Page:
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Long-term outcome of ten children with opsoclonus-myoclonus syndrome


Klein, Andrea; Schmitt, Bernhard; Boltshauser, Eugen (2007). Long-term outcome of ten children with opsoclonus-myoclonus syndrome. European Journal of Pediatrics, 166(4):359-363.

Abstract

Opsoclonus-myoclonus syndrome (OMS) in children is a rare neurological condition with opsoclonus, myoclonus, ataxia and irritability in the first 2 years of life. It can be idiopathic, parainfectious, or paraneoplastic with tumours of the neural crest. Few studies of long-term follow-up after OMS have been published. We investigated the motor, cognitive and behavioural outcome of ten patients (eight girls and two boys) seen between 1987 and 2002. We reviewed the records and reassessed the patients. A ganglioneuroma was found in one patient and a neuroblastoma in another. Tumour resection did not influence the OMS. The age at diagnosis was 10-24months and the follow-up period 1-17years (average 6.5years). The interval between the first signs and symptoms and starting treatment was 2-12weeks: treatment consisted of different immunosupressants. Remission was achieved within 5months in seven, and relapses were present in seven of ten. At follow-up, only one child had mild ataxia. IQ testing was performed in nine with scores below 75 in four and above 85 in four. Attention deficit and visuomotor difficulties led to school problems with special needs, also in those three children with normal IQs. Only two children were attending regular schools. Behavioural problems were reported in seven, and speech difficulties were present in five. In conclusion, the long-term outcome in our patients with OMS was dominated by cognitive and behavioural problems and not by ataxia. Compared with previous reports, our patients were treated earlier. Larger studies and uniform treatment protocols are needed to demonstrate whether early and prolonged immunosupressant therapy has a favourable influence on outcome

Abstract

Opsoclonus-myoclonus syndrome (OMS) in children is a rare neurological condition with opsoclonus, myoclonus, ataxia and irritability in the first 2 years of life. It can be idiopathic, parainfectious, or paraneoplastic with tumours of the neural crest. Few studies of long-term follow-up after OMS have been published. We investigated the motor, cognitive and behavioural outcome of ten patients (eight girls and two boys) seen between 1987 and 2002. We reviewed the records and reassessed the patients. A ganglioneuroma was found in one patient and a neuroblastoma in another. Tumour resection did not influence the OMS. The age at diagnosis was 10-24months and the follow-up period 1-17years (average 6.5years). The interval between the first signs and symptoms and starting treatment was 2-12weeks: treatment consisted of different immunosupressants. Remission was achieved within 5months in seven, and relapses were present in seven of ten. At follow-up, only one child had mild ataxia. IQ testing was performed in nine with scores below 75 in four and above 85 in four. Attention deficit and visuomotor difficulties led to school problems with special needs, also in those three children with normal IQs. Only two children were attending regular schools. Behavioural problems were reported in seven, and speech difficulties were present in five. In conclusion, the long-term outcome in our patients with OMS was dominated by cognitive and behavioural problems and not by ataxia. Compared with previous reports, our patients were treated earlier. Larger studies and uniform treatment protocols are needed to demonstrate whether early and prolonged immunosupressant therapy has a favourable influence on outcome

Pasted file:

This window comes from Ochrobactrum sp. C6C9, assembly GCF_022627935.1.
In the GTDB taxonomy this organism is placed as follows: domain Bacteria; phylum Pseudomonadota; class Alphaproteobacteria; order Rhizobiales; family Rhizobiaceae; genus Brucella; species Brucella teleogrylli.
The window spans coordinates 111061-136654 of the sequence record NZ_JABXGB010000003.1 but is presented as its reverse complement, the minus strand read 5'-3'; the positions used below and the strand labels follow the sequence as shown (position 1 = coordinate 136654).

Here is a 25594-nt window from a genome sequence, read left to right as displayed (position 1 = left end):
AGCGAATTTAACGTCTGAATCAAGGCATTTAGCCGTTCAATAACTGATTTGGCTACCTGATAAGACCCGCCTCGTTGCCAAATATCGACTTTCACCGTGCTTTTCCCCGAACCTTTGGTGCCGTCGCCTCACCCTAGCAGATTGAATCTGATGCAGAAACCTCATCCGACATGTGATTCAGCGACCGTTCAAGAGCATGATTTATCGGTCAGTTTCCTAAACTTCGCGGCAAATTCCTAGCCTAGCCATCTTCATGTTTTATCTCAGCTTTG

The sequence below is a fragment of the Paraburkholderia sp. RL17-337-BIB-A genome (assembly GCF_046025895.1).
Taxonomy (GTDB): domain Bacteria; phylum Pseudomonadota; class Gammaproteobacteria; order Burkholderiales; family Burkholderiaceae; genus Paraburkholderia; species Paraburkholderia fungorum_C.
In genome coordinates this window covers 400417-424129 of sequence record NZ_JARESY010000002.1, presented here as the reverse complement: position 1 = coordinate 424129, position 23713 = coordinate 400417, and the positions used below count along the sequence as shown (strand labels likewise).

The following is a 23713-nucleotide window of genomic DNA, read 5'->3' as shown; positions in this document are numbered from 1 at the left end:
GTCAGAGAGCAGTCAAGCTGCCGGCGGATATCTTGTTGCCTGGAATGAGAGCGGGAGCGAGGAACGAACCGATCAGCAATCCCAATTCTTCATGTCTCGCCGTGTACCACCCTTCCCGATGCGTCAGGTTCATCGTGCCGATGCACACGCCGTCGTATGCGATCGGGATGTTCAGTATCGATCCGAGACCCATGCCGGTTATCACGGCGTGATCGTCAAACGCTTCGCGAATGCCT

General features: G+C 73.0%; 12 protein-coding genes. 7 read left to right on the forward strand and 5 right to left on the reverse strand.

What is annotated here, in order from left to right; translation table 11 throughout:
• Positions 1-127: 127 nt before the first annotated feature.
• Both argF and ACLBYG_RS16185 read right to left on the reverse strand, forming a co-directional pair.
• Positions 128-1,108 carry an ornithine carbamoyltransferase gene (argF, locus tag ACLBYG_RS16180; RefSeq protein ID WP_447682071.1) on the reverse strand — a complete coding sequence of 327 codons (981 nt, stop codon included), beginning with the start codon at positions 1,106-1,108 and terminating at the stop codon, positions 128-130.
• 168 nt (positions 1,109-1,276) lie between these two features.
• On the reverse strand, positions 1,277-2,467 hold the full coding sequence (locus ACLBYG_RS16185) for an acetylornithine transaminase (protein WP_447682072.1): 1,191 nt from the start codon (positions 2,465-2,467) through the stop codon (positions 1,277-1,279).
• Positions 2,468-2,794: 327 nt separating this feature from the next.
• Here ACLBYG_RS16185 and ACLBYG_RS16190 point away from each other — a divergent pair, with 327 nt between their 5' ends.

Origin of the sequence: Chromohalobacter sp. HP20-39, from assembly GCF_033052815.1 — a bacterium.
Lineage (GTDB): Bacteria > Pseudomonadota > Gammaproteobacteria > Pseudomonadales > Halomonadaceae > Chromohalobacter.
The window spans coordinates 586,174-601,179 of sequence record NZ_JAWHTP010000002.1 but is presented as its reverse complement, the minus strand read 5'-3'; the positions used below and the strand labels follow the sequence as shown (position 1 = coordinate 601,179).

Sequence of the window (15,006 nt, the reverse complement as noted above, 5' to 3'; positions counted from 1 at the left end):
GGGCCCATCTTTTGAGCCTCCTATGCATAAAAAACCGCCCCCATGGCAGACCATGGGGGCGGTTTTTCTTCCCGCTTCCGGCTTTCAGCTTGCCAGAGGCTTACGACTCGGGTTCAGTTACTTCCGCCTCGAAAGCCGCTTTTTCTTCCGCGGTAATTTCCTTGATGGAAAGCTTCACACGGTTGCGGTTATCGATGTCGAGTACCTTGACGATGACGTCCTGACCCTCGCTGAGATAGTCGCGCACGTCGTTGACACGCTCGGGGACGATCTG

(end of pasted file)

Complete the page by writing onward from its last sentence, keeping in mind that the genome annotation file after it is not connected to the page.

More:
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Item Type:Journal Article, refereed, original work
Communities & Collections:National licences > 142-005
Dewey Decimal Classification:610 Medicine & health
Language:English
Date:16 February 2007
Deposited On:26 Nov 2018 16:24
Last Modified:17 Sep 2019 19:34
Publisher:Springer
ISSN:0340-6199
OA Status:Green
Publisher DOI:https://doi.org/10.1007/s00431-006-0247-4
Related URLs:https://www.swissbib.ch/Search/Results?lookfor=nationallicencespringer101007s0043100602474 (Library Catalogue)
PubMed ID:17089089

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